Last Updated: 24 May 2021
European regulators are set to impose a two-day settlement cycle across Europe and introduce fines for those who fail to settle trades on time, according to a Financial Times report.
The newspaper says a draft European Commission report, due to be finalised and released later this month, proposes that paper-based share certificates are abolished in favour of electronic registration of securities. It says this would allow the settlement period to be harmonised across Europe’s network of central securities depositories (CSDs) and allow more streamlined cross-border transactions.
Once the new deadlines are in place, it wants CSDs to issue fines to those who fail to settle on time. “The key objective is to reduce settlement fails cross-border and to discourage any competition on risk, for instance between markets that may have different penalties systems in place,” the draft says.
Anecdotal evidence suggests many trades in European exchange-traded funds are not settled on time. However, there is a lack of official data to provide a clear picture.
In any case, the reported increase of delayed settlements in Europe is likely to have been worrying regulators for some time, particularly as this may have contributed to the rogue trading scandal that was uncovered at UBS in September. However, the complicated structure of Europe’s clearing and settlement facilities means introducing uniform rules across the continent is difficult.
In the US, all trades are cleared through the Depositary Trust and Clearing Corporation, but in Europe, national CSDs handle clearing and cross-border trades can be complicated, particularly as settlement timeframes vary across the region.
While most of Europe operates on a three-day settlement cycle, in Germany trades are cleared after two days. This inconsistency is something the European Commission wants to address by proposing that the rest of Europe is brought in line with Germany.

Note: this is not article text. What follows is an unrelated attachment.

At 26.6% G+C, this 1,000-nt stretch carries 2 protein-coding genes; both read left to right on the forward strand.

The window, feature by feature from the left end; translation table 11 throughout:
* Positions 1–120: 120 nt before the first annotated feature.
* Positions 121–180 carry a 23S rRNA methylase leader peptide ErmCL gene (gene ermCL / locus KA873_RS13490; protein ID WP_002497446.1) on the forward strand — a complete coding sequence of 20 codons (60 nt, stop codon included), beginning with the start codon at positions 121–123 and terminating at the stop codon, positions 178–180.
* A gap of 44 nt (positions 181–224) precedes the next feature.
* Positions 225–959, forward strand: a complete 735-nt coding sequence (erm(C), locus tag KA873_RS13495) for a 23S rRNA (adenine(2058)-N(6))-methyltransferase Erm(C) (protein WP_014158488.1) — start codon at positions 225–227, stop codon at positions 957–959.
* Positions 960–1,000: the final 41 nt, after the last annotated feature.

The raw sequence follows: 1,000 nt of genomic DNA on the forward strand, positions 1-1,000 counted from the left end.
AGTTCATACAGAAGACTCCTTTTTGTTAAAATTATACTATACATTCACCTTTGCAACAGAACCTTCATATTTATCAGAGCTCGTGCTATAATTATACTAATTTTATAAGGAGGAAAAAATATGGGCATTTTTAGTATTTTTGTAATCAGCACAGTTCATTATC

However, the imposition of a two-day settlement cycle across Europe may create problems for ETF issuers.
“ETF issuers set a daily cut-off point for primary market orders—that is, orders to create or redeem their funds,” Bastian Ohta, director of market making at Unicredit in London, told IndexUniverse.eu back in July. “The cut-off point is often 2.30pm or 3pm. So if a client places a trade with us later in the afternoon than that, the earliest we can go to the primary market is the next day. That’s already T+1 with respect to the original client trade. If the ETF tracks global equities, the valuation point for that primary market order may be the end of the following day, meaning we get the ETF shares only the day after that, i.e. T+3. If we have an obligation to settle with the original client on a T+2 basis in the secondary market, as is the case with trades on the German stock exchange, we face a potential mismatch.”